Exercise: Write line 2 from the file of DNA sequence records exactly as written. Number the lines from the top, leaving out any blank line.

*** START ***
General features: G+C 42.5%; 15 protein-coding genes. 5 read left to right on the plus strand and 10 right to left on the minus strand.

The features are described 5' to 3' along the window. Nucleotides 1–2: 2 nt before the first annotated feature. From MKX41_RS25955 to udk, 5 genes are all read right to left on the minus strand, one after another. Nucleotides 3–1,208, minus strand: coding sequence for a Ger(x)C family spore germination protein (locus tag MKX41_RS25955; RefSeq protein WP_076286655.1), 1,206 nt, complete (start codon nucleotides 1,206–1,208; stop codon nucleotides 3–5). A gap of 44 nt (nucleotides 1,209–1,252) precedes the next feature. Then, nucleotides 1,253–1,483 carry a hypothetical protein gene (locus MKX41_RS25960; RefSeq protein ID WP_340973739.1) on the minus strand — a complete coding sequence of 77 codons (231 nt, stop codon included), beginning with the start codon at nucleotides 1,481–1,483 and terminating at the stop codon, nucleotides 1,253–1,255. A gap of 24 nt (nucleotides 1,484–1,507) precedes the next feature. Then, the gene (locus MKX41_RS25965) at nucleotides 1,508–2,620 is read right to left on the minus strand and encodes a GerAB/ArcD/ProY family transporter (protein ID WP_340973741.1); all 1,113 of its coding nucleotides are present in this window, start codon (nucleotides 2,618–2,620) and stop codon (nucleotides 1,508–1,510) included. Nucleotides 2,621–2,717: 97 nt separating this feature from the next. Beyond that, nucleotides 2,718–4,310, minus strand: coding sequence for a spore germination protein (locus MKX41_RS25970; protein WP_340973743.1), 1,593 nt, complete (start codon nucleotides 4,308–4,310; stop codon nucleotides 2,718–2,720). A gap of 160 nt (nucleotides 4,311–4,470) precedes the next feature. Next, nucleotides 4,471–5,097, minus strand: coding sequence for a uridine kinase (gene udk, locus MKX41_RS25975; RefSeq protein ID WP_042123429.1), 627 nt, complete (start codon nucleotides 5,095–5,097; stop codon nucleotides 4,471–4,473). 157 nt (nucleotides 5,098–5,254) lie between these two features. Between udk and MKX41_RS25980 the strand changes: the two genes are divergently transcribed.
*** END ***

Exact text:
The features are described 5' to 3' along the window. Nucleotides 1–2: 2 nt before the first annotated feature. From MKX41_RS25955 to udk, 5 genes are all read right to left on the minus strand, one after another. Nucleotides 3–1,208, minus strand: coding sequence for a Ger(x)C family spore germination protein (locus tag MKX41_RS25955; RefSeq protein WP_076286655.1), 1,206 nt, complete (start codon nucleotides 1,206–1,208; stop codon nucleotides 3–5). A gap of 44 nt (nucleotides 1,209–1,252) precedes the next feature. Then, nucleotides 1,253–1,483 carry a hypothetical protein gene (locus MKX41_RS25960; RefSeq protein ID WP_340973739.1) on the minus strand — a complete coding sequence of 77 codons (231 nt, stop codon included), beginning with the start codon at nucleotides 1,481–1,483 and terminating at the stop codon, nucleotides 1,253–1,255. A gap of 24 nt (nucleotides 1,484–1,507) precedes the next feature. Then, the gene (locus MKX41_RS25965) at nucleotides 1,508–2,620 is read right to left on the minus strand and encodes a GerAB/ArcD/ProY family transporter (protein ID WP_340973741.1); all 1,113 of its coding nucleotides are present in this window, start codon (nucleotides 2,618–2,620) and stop codon (nucleotides 1,508–1,510) included. Nucleotides 2,621–2,717: 97 nt separating this feature from the next. Beyond that, nucleotides 2,718–4,310, minus strand: coding sequence for a spore germination protein (locus MKX41_RS25970; protein WP_340973743.1), 1,593 nt, complete (start codon nucleotides 4,308–4,310; stop codon nucleotides 2,718–2,720). A gap of 160 nt (nucleotides 4,311–4,470) precedes the next feature. Next, nucleotides 4,471–5,097, minus strand: coding sequence for a uridine kinase (gene udk, locus MKX41_RS25975; RefSeq protein ID WP_042123429.1), 627 nt, complete (start codon nucleotides 5,095–5,097; stop codon nucleotides 4,471–4,473). 157 nt (nucleotides 5,098–5,254) lie between these two features. Between udk and MKX41_RS25980 the strand changes: the two genes are divergently transcribed.